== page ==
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Yeah what i mean is apparently called right handed triode, not crazy/twin drive where g1 is not directly connected to g2. Has anyone experimented with this using horz sweep tubes?
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Old 31st October 2017, 05:58 PM   #924
smoking-amp is offline smoking-amp  United States
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Quote:
what i mean is apparently called right handed triode
I think that grid1 tied to grid2 operation would only apply to tubes with very low gm1, like some old transmitting tubes. That would maybe give a more effective total gm than grid 1 drive alone.

Modern high gm1 tubes would likely burn up if g2 voltages were put onto grid 1.

The "dual drive" idea was to proportion the drives to the two grids according to how g2 only drive versus grid 1 only drive would operate. (roughly the internal Mu ratio) George experimented with this. Will give another 25% to 33% effective gm over grid 1 drive alone for typical internal Mu 3 to 4 Sweep tubes.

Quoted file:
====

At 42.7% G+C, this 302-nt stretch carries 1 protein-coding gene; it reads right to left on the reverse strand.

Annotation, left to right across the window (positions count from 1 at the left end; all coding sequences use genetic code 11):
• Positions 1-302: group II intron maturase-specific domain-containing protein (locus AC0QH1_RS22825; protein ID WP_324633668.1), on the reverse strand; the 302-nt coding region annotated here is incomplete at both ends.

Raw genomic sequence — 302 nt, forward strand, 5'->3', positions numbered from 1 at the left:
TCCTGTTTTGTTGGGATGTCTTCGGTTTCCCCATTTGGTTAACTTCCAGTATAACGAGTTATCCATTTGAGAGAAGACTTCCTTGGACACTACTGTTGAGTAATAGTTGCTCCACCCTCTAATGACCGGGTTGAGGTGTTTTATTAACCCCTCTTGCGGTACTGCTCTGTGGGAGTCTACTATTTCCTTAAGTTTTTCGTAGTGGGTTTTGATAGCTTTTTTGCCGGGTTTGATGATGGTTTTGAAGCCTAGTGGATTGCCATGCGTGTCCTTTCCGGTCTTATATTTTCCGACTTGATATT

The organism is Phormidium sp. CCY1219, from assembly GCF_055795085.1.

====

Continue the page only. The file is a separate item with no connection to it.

The "Twin/Crazy drive" thing came from an old RCA Ham Tips article. (no idea if there are earlier references) The J. H. Owens article (May-June, 1947 RCA Ham Tips), called it "special triode". See .pdf below.

It had a resistor between grid2 and grid1 of an 807 modulator tube. It shows graphs of the increased gm achieved but no mention of increased linearity. Tony found a more recent amplifier, initially, using a 4D32 with this setup, and further searching found an amplifier with a 12G-B7 in this mode. None of these mention anything about increased linearity. Only after the configuration was put onto a curve tracer did it become apparent that the R connection could be optimized for increased linearity besides increased gm. Further testing with the curve tracer made it apparent that a bottom 2nd resistor, grid1 to cathode, was helpful, and also that the initial drive signal needs to go negative to cathode somewhat, to overcome plate voltage effect for full turn-off. Vneg = 2 x (B+) x 1/(gm1 x Rp)